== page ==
NELSON DISTRICT
H. B. Forse District Forester.
Robinson, Eric W Assistant District Forester.
Lehrle, L. W. W. (Management); Waldie,
R. A. (Silviculture); Hubbard, T. R.
(Working Circles); Bishop, W. G. (Management Licences); Hough, W. S. (Management); Joyce, F. (Christmas Trees,
Wood-lots); Stewart, M. (Regional Research Officer)  Assistant Foresters.
Couling, H. L Forest Protection Officer.
Gavin, H. (Management, Cruising); Grainger,
W. D. (Silviculture); Bruels, W. (Management)  Foresters-in-training.
Milroy, J. E Assistant Forest Agrologist.
Bawtree, A. H Agrologist-in-training.
Palethorpe, G. A. (Operations); Barnes, J. N.
(Operations, Projects); Fisher, S. F. (Cruising); Hansen, S. H. (Cruising); Chase,
L. A. (Protection); Sandberg, H. G.
(Management, Christmas Trees); Burbidge,
M.   (Stand Treatment) Forest Assistants.
Killough, J. F-; Hill, F. R  Inspectors of Licensed Scalers.
Christie, R. O.;  MacDonald, J. P.;  Kettleson,
O. J.  Supervisors of Rangers.
Lees, J. Mechanical Superintendent.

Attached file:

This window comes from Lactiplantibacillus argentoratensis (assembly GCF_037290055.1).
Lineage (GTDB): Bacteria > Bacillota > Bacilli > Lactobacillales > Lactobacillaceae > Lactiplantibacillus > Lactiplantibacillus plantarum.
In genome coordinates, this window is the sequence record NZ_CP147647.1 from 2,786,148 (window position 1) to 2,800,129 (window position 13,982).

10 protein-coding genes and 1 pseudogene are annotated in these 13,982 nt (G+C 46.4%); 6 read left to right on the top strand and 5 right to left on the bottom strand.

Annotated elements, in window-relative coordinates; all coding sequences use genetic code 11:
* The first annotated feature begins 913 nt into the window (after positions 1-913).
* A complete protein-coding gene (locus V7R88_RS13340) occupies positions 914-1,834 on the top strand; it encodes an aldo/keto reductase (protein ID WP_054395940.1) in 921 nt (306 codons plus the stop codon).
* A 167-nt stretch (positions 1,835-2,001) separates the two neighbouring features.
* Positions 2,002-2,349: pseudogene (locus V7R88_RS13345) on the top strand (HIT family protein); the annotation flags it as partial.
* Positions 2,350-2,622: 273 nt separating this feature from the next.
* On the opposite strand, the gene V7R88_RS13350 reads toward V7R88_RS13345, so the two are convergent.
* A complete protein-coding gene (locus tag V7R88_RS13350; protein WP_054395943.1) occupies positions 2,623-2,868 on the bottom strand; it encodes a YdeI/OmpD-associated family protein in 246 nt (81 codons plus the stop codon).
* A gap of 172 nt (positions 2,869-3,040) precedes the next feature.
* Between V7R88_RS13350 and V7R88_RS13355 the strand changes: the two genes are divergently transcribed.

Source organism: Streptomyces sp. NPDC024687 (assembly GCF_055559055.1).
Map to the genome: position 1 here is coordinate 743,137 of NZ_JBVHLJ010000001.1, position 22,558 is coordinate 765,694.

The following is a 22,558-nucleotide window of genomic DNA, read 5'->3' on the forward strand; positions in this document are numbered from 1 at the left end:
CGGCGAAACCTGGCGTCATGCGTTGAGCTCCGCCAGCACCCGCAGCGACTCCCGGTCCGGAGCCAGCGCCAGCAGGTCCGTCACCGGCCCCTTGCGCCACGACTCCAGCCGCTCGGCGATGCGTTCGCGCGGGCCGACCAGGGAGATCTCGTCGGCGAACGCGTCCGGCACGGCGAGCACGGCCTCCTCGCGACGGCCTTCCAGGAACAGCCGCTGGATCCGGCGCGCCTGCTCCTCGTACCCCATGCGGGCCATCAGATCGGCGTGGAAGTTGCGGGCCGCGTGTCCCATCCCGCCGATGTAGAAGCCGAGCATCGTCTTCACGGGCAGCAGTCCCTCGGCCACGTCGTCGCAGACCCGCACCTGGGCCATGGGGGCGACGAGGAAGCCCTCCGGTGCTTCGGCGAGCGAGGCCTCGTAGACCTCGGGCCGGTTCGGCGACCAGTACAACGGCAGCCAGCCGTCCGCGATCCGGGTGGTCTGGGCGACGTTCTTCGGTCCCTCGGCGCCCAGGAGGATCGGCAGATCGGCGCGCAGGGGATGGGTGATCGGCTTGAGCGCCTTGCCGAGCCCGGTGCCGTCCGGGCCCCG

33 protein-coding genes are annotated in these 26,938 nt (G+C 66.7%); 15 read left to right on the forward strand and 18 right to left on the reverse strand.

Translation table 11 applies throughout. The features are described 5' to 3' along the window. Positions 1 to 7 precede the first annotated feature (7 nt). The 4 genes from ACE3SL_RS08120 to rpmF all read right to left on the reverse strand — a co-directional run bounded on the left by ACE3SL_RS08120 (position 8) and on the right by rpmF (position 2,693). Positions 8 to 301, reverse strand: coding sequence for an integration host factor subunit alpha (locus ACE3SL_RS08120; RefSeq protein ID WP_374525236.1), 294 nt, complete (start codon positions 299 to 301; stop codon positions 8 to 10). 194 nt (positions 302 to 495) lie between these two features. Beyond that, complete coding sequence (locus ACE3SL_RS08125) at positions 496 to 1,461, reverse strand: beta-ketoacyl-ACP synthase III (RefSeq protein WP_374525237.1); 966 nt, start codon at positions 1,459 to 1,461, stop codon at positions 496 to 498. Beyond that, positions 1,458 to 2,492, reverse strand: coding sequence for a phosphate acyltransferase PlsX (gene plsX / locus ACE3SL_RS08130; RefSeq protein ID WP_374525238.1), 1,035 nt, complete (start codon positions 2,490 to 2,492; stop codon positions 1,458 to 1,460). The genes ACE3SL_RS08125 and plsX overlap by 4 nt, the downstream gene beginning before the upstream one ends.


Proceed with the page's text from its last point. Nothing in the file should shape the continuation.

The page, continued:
Koski, V.  I Chief Clerk.
Hopkins, H. V. (Invermere); Humphrey,
J. L. (Fernie); Connolly, J. E. (Golden);
Gierl, J. B. (Cranbrook (E.)); Ross, A. I.
(Creston); Stilwell, L. E. (Kaslo); Ben-
well, W. G. (Lardeau); Larsen, A. J. (Nelson); Robinson, R. E. (New Denver);
Raven, J. H. (Nakusp); Wood, H. R.
(Castlegar); Reid, E. W. (Grand Forks);
Uphill, W. T. (Kettle Valley); Cartwright,
G. M. (Canal Flats); Old, F. G. (Arrowhead); Haggart, W. D. (Edgewood); Jupp,
C. C. (Elko); Reaney, R. J. (Spillimacheen); Bailey, J. F. (Cranbrook (W.));
Ivens, J. H. (Beaverdell); Webster, G. R.
(Slocan City); Jackson, R. C. (Revelstoke);
Pearce, F. (Kettle Valley) Rangers.
Note.—Parks and Recreation Division staff, formerly members of the British Columbia Forest
Service, are now members of the Parks Branch, Department of Conservation and Recreation, and are,
therefore, no longer shown in this directory. APPENDIX  REPORT OF FOREST SERVICE,  1956
107
TABULATED DETAILED  STATEMENTS TO  SUPPLEMENT
REPORT OF FOREST SERVICE
Table No.
1. Distribution of Personnel, 1956.
CONTENTS
General
Reforestation
2. Summary of Planting during the Years 1947-56	
Forest Management
4.
5.
6.
7.
9.